Expert: New sanctions are to hit Iran's economy harder than ever
Azerbaijan, Baku, Dec. 2 / Trend S.Isayev/
The new sanctions imposed on Iran will hit the country's economy harder than ever, Iranian expert Reza Taghizadeh told Trend via telephone from London.
"These embargo sanctions are not directed against Iran's oil, but hit Iran's export indirectly and hit it hard. The sanctions target to prevent Iran from receiving its revenues from the oil export. With the new sanctions in place, it will be far more difficult for Iran to export oil," Taghizadeh noted.
EU has already accepted additional sanctions against 179 individuals and institutions associated with the Iranian authorities. The decision was taken at the meeting of the EU countries FMs in Brussels.
"Iran reacts harshly to the sanctions because it understands what is going to happen. Iran shows its anger as the sanctions make big hits to the country's economy," a member of Trend Experts Council Taghizadeh explained.
Iran seems to be experiencing problems with receiving payments from other countries for its oil exports.
According to Taghizadeh, India, China and South Korea have failed to make payments for the Iranian oil exports.
"The problem is not only about the payment for Iran's oil export, but also about shipping, because the shipping companies that take Iran's oil to the market face restrictions," he added.
According to Taghizadeh, Iran seems to be at risk of losing its oil buyers, while other countries might simply turn to other big regional oil suppliers, such as Saudi Arabia or Iraq.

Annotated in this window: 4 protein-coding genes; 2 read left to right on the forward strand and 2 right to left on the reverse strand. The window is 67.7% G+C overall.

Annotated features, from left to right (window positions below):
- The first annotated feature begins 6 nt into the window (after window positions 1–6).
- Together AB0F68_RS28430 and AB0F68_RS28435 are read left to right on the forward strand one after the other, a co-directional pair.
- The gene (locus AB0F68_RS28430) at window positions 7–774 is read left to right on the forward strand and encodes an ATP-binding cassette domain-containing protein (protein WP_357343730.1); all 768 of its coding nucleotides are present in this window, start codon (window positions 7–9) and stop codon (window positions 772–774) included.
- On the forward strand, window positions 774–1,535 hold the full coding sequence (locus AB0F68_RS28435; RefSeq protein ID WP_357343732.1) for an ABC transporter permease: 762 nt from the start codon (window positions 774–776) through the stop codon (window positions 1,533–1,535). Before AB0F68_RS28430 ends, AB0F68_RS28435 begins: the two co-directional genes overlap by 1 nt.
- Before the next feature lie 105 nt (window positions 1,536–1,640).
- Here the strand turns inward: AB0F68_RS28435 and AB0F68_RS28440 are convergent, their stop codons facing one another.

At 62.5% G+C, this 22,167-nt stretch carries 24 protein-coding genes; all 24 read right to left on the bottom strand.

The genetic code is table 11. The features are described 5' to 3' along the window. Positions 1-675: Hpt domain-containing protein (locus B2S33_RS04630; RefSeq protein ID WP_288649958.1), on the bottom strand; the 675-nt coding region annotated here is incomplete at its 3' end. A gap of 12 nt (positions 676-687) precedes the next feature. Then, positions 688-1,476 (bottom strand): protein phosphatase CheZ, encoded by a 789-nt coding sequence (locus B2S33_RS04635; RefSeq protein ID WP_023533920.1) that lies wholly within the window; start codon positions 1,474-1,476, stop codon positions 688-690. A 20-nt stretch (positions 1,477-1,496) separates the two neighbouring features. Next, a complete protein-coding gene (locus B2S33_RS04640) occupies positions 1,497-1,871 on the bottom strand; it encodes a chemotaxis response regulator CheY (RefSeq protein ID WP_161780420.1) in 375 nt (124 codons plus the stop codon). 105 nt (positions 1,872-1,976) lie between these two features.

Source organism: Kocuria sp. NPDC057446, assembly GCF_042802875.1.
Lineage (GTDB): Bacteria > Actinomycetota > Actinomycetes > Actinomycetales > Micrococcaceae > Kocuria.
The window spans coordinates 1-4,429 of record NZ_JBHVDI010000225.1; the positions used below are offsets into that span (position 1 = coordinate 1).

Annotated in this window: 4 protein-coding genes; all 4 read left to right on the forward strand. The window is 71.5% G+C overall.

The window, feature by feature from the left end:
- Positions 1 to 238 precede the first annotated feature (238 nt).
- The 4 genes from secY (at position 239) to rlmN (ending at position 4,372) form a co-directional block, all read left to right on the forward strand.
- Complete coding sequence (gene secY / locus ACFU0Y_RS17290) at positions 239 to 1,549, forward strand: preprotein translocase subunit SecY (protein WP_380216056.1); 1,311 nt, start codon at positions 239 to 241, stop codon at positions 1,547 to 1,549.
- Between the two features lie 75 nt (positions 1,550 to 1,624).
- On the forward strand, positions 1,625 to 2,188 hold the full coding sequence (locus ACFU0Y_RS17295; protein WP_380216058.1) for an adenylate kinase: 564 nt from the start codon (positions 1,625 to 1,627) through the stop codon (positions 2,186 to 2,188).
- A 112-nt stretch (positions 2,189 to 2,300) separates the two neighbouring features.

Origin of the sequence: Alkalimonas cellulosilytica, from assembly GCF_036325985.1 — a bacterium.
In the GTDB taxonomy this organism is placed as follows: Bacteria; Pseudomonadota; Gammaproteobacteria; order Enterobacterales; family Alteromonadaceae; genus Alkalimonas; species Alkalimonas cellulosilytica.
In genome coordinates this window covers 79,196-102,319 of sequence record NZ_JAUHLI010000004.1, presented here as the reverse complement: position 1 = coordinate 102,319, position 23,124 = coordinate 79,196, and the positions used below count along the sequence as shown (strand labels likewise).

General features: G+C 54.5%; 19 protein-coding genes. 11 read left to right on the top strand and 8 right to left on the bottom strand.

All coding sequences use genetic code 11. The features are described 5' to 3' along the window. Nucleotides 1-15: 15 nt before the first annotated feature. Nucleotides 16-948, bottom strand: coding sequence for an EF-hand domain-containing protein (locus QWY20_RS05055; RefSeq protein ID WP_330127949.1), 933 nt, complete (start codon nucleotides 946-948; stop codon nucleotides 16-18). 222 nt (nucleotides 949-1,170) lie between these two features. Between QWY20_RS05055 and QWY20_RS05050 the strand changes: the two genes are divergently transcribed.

According to the U.S. Energy Information Administration stats based for January-June of 2011, Iran exported 450,000 b/d to Europe Union, 341,000 to Japan, 328,000 to India, 244,000 to South Korea, 182,000 to Turkey and 543,000 to China.
Iran has exported $73 billion crude in 2010.
"Considering the issues with the Central Bank of Iran, it would be even more difficult to deal with all the financial transaction issues and shipments. Iran's foreign trade will also suffer," Taghizadeh underscored.
Iran's non-oil exports in the first eight months of the current Iranian calendar year (ended on November 21, 2011) amounted to 28.6 billion dollars, showing a 39.5 percent rise compared to the same period last year.
As for Asian countries, which at this moment are the biggest importers of Iran's oil (about 75 percent), Taghizadeh believes this can change dramatically, as other countries will try to diversify their oil suppliers.
"Saudi Arabia is the biggest oil exporter in the region, so Asian countries just might turn to other options. Iraq is becoming a big oil exporter as well, producing some 2 million of barrels of oil per day. Iran is suffering, because many of Indian and Chinese companies have already replaced Iran's oil with Saudi Arabia's oil.